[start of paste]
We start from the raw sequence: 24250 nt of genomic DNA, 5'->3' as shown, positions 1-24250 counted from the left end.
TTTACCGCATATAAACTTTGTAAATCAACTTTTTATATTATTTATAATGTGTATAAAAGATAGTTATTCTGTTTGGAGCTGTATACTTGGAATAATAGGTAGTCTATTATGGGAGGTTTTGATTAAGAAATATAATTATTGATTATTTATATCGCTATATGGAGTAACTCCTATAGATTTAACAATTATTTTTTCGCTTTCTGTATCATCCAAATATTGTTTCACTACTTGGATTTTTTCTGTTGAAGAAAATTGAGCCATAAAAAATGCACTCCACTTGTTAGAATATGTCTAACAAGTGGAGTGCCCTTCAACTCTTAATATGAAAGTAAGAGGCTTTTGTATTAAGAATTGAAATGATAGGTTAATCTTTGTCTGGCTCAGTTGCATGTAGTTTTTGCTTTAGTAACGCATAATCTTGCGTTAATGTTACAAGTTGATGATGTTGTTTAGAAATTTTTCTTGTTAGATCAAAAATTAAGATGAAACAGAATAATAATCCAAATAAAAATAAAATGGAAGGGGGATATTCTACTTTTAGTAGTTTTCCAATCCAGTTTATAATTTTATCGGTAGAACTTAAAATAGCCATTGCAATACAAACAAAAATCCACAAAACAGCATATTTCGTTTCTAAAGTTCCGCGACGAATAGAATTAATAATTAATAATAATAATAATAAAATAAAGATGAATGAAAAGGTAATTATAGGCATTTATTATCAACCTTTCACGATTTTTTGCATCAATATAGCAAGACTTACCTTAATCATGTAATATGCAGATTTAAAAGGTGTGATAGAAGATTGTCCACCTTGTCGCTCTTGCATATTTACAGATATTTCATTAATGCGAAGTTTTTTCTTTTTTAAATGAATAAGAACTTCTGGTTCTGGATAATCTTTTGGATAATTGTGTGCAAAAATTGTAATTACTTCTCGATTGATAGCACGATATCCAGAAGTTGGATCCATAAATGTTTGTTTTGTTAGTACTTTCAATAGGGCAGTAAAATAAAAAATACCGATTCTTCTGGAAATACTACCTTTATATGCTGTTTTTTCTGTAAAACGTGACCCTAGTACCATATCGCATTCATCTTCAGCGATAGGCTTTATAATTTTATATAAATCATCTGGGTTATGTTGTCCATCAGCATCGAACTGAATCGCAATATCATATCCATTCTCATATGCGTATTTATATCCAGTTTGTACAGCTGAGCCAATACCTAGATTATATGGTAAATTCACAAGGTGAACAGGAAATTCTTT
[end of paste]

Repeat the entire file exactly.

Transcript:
We start from the raw sequence: 24250 nt of genomic DNA, 5'->3' as shown, positions 1-24250 counted from the left end.
TTTACCGCATATAAACTTTGTAAATCAACTTTTTATATTATTTATAATGTGTATAAAAGATAGTTATTCTGTTTGGAGCTGTATACTTGGAATAATAGGTAGTCTATTATGGGAGGTTTTGATTAAGAAATATAATTATTGATTATTTATATCGCTATATGGAGTAACTCCTATAGATTTAACAATTATTTTTTCGCTTTCTGTATCATCCAAATATTGTTTCACTACTTGGATTTTTTCTGTTGAAGAAAATTGAGCCATAAAAAATGCACTCCACTTGTTAGAATATGTCTAACAAGTGGAGTGCCCTTCAACTCTTAATATGAAAGTAAGAGGCTTTTGTATTAAGAATTGAAATGATAGGTTAATCTTTGTCTGGCTCAGTTGCATGTAGTTTTTGCTTTAGTAACGCATAATCTTGCGTTAATGTTACAAGTTGATGATGTTGTTTAGAAATTTTTCTTGTTAGATCAAAAATTAAGATGAAACAGAATAATAATCCAAATAAAAATAAAATGGAAGGGGGATATTCTACTTTTAGTAGTTTTCCAATCCAGTTTATAATTTTATCGGTAGAACTTAAAATAGCCATTGCAATACAAACAAAAATCCACAAAACAGCATATTTCGTTTCTAAAGTTCCGCGACGAATAGAATTAATAATTAATAATAATAATAATAAAATAAAGATGAATGAAAAGGTAATTATAGGCATTTATTATCAACCTTTCACGATTTTTTGCATCAATATAGCAAGACTTACCTTAATCATGTAATATGCAGATTTAAAAGGTGTGATAGAAGATTGTCCACCTTGTCGCTCTTGCATATTTACAGATATTTCATTAATGCGAAGTTTTTTCTTTTTTAAATGAATAAGAACTTCTGGTTCTGGATAATCTTTTGGATAATTGTGTGCAAAAATTGTAATTACTTCTCGATTGATAGCACGATATCCAGAAGTTGGATCCATAAATGTTTGTTTTGTTAGTACTTTCAATAGGGCAGTAAAATAAAAAATACCGATTCTTCTGGAAATACTACCTTTATATGCTGTTTTTTCTGTAAAACGTGACCCTAGTACCATATCGCATTCATCTTCAGCGATAGGCTTTATAATTTTATATAAATCATCTGGGTTATGTTGTCCATCAGCATCGAACTGAATCGCAATATCATATCCATTCTCATATGCGTATTTATATCCAGTTTGTACAGCTGAGCCAATACCTAGATTATATGGTAAATTCACAAGGTGAACAGGAAATTCTTT